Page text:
SFIFF: International Film Festival changes venues, announces some programming

We’ve still got more than two weeks to go before the San Francisco International Film Festival announces this year’s program, but they’ve already fed us a few interesting tidbits about what we have to look forward to.

The biggest change: The festival won’t be in the Western Addition anymore. This shouldn’t come as a surprise. Last fall, Sundance sold the Kabuki multiplex–for a long time the festival’s primary home–to Carmike, a company that doesn’t strike me as festival-friendly. Besides, the ongoing CAAMfest moved out of the Kabuki this year.

Like CAAMfest, SFIFF is planting its flag in the Mission. Specifically, it will screen movies in four venues within blocks of each other: The New Mission, The Roxie, The Victoria, and The Gray Area (AKA The Grand). From a transportation point of view, this is a big improvement–at least for me. All four venues are in easy walking distance from the 16th St. or 24th St. BART stations (which are actually in close walking distance to each other). And even the Castro, where so many of the big events take place, is only about a 20-minute walk from festival center.

But one issue worries me. None of these Mission theaters can seat as many people as the Kabuki’s big auditorium. The New Mission’s own big auditorium is huge, but the emphasis on comfort and service reduced the seating capacity to 326. (On the other hand, comfort and service mean a lot when you’re seeing four or five movies a day.) There may be more sold-out shows.

I suspect that more of the big events will happen at the Castro.

And amongst those big Castro events will be this year’s Mel Novikoff Award presentation–which goes to a person or (in this case) institution who helps keep people aware of great cinema. This year’s winners: Janus Films and the Criterion Collection. These companies, which work very close with each other, deserve the Novikoff. Between them, they’ve made the works of Bergman, Kurosawa, Welles, and many other great filmmakers available to theatrical and home viewing.

Janus and Criterion will be honored on April 30, 3:00, with a screening of the Coen Brothers’ first feature, Blood Simple–newly restored by the two companies. The brothers will be there, as part of a panel to discuss the companies’ histories.

The Persistence of Vision Award will go to the British company Aardman Animation, creators of Wallace and Gromit and Chicken Run.

Unfortunately for me (and other observant Jews), the festival runs from April 21 through May 5, coinciding almost exactly with the eight-day festival of Passover. I’ll have to miss the first two full days of the festival. And for the next six days after that, I’ll have to bring pretty much all my own food.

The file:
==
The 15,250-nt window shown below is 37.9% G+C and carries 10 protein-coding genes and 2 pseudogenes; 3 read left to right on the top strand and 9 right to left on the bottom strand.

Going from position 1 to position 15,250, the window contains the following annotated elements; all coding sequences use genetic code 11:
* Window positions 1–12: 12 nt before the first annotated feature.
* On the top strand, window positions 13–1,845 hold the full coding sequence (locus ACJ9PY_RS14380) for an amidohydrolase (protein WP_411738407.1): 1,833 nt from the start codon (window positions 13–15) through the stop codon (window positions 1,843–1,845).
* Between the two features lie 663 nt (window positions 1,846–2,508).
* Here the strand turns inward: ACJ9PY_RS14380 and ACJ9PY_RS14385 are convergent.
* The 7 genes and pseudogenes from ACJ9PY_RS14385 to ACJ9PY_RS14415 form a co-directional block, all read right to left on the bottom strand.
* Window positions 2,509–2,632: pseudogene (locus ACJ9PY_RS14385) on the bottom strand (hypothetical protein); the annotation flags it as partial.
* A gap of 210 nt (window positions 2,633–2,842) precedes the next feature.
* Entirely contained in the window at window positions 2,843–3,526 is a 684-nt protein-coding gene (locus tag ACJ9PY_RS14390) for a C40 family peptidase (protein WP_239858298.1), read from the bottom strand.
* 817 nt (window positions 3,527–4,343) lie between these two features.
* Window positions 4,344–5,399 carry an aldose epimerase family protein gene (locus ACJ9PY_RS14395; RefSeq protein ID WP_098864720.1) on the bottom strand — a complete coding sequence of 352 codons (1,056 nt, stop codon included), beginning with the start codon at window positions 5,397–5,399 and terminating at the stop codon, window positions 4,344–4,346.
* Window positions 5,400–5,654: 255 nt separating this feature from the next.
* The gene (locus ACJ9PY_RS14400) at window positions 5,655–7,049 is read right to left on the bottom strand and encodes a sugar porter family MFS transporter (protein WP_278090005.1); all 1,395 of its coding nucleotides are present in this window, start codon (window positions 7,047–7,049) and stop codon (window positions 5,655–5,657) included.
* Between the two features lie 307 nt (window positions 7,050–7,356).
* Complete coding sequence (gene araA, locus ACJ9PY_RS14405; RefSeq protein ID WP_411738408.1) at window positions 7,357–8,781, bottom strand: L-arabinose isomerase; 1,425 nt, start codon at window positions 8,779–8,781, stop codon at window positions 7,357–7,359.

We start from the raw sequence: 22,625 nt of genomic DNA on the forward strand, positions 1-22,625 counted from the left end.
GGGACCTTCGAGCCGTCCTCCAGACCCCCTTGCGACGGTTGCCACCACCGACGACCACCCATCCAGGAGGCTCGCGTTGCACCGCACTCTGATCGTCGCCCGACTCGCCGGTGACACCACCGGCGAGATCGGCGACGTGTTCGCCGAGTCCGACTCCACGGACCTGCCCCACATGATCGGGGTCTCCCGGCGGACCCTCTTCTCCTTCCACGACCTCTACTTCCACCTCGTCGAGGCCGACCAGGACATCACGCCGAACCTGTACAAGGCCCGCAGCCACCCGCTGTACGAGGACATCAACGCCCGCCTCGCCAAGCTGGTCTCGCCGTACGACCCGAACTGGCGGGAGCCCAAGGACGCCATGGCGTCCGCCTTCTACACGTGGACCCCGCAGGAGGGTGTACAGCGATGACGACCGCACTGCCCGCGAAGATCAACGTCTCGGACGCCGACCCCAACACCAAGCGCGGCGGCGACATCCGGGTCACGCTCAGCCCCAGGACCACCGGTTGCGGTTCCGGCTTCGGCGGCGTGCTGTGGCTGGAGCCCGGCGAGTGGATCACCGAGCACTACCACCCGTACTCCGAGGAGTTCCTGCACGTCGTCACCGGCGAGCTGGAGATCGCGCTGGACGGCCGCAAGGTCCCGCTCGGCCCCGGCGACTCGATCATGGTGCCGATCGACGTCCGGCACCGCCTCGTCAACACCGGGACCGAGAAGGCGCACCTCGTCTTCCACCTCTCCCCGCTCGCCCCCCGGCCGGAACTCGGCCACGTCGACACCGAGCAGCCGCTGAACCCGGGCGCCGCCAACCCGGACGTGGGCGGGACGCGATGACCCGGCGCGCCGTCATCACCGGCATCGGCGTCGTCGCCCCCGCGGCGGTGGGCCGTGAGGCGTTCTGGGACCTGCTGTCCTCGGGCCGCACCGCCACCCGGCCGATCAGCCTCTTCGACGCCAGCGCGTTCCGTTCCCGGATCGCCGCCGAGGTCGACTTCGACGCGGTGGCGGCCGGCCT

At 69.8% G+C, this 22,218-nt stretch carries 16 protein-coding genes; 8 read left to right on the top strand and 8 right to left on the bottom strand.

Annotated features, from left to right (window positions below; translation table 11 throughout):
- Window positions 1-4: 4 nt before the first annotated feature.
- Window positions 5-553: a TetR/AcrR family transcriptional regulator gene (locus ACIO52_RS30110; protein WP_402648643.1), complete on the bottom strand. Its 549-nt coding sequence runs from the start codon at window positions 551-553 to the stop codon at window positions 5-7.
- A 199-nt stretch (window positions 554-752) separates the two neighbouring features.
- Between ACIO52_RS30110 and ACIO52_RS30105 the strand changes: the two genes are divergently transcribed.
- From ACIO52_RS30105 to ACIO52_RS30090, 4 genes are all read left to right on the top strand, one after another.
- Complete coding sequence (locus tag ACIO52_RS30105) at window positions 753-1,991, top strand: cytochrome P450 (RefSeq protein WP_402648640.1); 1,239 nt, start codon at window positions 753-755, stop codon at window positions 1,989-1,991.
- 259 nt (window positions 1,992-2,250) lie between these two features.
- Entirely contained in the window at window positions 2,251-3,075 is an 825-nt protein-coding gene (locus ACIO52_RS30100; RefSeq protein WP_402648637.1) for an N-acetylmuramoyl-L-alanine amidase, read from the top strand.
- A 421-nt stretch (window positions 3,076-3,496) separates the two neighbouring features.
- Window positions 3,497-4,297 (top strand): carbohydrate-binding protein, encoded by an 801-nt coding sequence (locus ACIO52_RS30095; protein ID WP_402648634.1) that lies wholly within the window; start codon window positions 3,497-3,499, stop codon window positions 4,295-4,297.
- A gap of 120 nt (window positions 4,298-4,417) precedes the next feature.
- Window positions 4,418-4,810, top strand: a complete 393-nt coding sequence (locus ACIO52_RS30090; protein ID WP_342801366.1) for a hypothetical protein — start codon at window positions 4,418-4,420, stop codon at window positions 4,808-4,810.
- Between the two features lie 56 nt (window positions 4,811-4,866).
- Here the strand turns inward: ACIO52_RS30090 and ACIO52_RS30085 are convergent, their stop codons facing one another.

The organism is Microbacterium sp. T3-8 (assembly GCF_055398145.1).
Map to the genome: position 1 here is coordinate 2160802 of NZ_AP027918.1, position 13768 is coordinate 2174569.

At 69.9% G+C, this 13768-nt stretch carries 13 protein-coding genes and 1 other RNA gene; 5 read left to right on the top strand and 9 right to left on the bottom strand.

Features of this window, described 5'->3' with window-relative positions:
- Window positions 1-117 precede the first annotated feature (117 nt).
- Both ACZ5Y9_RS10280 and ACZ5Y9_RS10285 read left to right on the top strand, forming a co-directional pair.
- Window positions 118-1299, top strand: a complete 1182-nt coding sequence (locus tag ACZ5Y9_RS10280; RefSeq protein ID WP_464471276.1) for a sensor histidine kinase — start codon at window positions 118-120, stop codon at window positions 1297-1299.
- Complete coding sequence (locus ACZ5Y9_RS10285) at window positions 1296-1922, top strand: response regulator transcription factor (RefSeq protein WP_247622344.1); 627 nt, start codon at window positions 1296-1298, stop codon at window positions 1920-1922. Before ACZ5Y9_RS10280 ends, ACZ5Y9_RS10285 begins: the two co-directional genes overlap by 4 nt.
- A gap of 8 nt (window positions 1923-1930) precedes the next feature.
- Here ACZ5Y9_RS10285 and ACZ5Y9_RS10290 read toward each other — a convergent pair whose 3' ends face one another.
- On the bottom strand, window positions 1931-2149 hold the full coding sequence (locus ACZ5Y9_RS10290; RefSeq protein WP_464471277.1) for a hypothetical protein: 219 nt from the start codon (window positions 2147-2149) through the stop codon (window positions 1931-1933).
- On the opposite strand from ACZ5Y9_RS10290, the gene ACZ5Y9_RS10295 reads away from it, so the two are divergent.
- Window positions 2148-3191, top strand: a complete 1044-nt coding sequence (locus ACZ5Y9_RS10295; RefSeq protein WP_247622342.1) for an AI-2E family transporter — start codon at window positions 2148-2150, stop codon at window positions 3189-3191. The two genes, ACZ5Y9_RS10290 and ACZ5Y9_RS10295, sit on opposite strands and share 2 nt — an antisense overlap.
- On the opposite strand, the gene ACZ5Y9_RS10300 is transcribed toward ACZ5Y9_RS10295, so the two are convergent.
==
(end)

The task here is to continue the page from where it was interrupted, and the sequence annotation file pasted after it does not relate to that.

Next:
When your religion and your passion conflict, you have to work things out.

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4 thoughts on “SFIFF: International Film Festival changes venues, announces some programming

  1. Sundance sold all their theaters (not just Kabuki) to Carmike last year and Carmike was acquired by AMC earlier this month. This deal makes AMC the largest theater chain in the US.

    http://www.wsj.com/articles/amc-entertainment-buy-carmike-cinemas-1457050915

    Kabuki #1 seated about ~500 with the balcony open and my recollection was that the balcony was frequently closed. Excluding the Kabuki’s balcony, my guess is that the New Mission’s main auditorium is comparable to the Kabuki main auditorium.

    Kabuki/New People has better parking options then the theaters in the Mission.

    1. Really? Less than 500? It always looked to me like about 1000.

      AMC, eh? Isn’t their moto “Millions for the best equipment, but not a dime on people who know how to use it properly.”

      1. The Kabuki auditorium has Rows A through M and the widest rows are 30 seats across. The last two rows are missing the middle sections so say 13 rows x 25 seats/row = 325 plus however many seats are in the balcony.

        Cloverdale is playing in the #1 auditorium now so you can count them via the seat selection interface on the Kabuki website.

        1,000 seats is a big theater. According to Cinema Treasures, the Stanford Theater has a seating capacity of 1,175.

        I was just at the California Theater in San Jose this weekend and it has a seating capacity of 1,122.

        The ACT/Geary theater has a capacity of 1,022.

        Those three theaters seem much larger to me than the Kabuki #1.

        I thought the chain multiplex projection booths are automated with the spread of DCP. Everything is controlled via the internet by some faceless computer algorithm – SkyNet for cinephiles.

      2. You’re absolutely right about the Kabuki 1. Only 497 seats, including the balcony. Somehow, it looked larger to me.

        About automated booths: The Internet connection can only do so much. For a proper show, you still need someone who can maintain the projectors, adjust sound levels to match the number of people in the auditorium, remove the 3D lens, and make sure things work right. Or even cue the houselights. See this article from 2012: https://bayflicks.net/2012/03/22/watching-casablanca-digitally-projected-at-a-big-multiplex/

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